*I chose to mount the relays on the bottom for the cleanest possible outcome*

    05B5FA00-3BDB-4403-85F2-0CE24718E22B.jpg

    Step 3: Once you have everything in place where you like it, drill all mounting holes for the fuse block, circuit breaker, dual bus terminal, and the ground terminal.

    Step 4: Use small hex bolts to secure everything

    Step 5: mount the relays with heavy duty double sided tape under the panel

    Step 5: Cut off the center wire in each of the relays or pull it out. It will not be used

    Step 6: Use either a soldering gun (I used this method) or butt connectors to extend each of the wires of the relays as they will not be long enough. I added 6” to each relay and trimmed them down as needed.

    Step 7: Begin to solder or crimp fork connectors onto the ends of the relays to connect to the dual bus terminal and the fuse block. Use the diagram above to determine what to plug into where.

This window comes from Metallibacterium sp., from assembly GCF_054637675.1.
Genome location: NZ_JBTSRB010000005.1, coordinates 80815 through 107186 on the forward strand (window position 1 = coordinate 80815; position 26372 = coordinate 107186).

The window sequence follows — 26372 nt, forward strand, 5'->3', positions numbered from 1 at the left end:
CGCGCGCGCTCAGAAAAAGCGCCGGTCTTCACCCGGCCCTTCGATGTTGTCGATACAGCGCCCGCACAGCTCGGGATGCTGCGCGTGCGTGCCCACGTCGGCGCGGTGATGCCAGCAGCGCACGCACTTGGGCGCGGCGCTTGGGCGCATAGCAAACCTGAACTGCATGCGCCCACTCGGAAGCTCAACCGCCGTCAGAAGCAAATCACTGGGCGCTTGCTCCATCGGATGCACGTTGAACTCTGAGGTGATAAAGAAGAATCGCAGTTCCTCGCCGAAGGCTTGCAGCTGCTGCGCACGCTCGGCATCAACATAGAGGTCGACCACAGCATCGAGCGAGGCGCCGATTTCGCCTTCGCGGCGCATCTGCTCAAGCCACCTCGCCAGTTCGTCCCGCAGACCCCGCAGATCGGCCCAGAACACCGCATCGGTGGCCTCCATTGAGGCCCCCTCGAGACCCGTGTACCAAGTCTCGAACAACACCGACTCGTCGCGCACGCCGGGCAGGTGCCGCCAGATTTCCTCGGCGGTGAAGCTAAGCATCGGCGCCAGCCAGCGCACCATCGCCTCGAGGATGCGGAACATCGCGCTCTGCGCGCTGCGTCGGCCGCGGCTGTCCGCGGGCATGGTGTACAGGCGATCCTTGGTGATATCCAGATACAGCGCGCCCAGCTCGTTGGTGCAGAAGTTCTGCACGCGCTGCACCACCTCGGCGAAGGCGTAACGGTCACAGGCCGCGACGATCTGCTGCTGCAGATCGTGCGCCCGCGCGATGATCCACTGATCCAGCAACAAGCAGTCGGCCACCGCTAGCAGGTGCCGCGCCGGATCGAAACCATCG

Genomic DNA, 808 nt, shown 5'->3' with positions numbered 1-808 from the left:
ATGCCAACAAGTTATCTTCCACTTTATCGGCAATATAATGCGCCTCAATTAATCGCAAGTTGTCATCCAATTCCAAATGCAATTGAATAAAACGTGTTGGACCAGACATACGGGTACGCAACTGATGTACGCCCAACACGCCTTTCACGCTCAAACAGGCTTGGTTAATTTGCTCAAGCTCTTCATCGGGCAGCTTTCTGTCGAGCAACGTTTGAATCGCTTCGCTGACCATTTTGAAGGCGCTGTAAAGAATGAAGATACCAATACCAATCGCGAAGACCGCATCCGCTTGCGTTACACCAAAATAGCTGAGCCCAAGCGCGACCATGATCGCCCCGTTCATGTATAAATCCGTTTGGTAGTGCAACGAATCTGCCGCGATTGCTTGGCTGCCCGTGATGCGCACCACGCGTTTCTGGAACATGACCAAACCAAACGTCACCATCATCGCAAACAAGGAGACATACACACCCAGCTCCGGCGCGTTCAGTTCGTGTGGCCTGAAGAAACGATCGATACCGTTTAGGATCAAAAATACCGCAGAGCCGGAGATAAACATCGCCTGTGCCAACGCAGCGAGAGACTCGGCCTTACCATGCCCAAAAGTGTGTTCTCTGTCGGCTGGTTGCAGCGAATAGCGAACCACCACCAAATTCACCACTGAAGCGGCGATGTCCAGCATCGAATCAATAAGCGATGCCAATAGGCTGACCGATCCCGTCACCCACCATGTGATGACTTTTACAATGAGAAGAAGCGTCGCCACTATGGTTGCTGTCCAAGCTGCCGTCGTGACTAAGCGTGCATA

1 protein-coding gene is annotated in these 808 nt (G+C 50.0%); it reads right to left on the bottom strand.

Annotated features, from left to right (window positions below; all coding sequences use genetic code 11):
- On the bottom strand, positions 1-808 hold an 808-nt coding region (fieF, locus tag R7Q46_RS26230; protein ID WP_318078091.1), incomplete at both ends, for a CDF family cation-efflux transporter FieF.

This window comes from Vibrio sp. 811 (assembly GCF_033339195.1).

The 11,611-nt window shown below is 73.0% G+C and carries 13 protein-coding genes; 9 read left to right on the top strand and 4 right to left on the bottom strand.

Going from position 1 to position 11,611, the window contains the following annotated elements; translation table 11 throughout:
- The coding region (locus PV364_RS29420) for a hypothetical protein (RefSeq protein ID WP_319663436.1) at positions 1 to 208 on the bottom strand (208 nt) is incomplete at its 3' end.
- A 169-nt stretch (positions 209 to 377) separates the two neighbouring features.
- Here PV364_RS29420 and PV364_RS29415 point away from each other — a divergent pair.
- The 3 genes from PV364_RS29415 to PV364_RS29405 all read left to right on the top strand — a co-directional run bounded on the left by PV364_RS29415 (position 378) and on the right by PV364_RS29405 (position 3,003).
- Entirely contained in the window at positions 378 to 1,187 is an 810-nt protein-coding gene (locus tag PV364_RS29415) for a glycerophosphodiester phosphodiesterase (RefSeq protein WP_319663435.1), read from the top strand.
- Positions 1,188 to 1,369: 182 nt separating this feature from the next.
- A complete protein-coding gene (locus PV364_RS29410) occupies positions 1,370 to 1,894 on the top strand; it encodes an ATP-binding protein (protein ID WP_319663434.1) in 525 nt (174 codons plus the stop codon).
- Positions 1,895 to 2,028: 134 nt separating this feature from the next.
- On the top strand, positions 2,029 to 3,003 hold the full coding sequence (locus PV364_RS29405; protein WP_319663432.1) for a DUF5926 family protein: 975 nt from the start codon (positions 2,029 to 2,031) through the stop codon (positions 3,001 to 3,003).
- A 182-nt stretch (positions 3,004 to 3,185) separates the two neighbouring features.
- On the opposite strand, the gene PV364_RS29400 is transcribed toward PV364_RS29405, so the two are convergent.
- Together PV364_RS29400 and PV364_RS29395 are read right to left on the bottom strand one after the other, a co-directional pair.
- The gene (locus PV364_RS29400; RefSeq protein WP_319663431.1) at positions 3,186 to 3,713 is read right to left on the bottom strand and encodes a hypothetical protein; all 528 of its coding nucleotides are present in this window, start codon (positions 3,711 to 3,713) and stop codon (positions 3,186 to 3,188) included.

Step 8: Once everything is wired up, crimp ring connectors to the 8 gauge wire and connect the wires to the positive and negative terminals of the battery. I grounded mine on the ground bolt located on the drivers side fender.

    Step 9: Mount your switches in your desired location. I already had 3 switches where blanks would normally be, so I purchased 3 more and mounted it in my center console. Excuse the dirty truck.
    781146E2-F8FB-4641-A903-9A1A5E4C7A06.jpg A8DF7306-FDA4-44D0-AFC4-4BA86FE7ADFE.jpg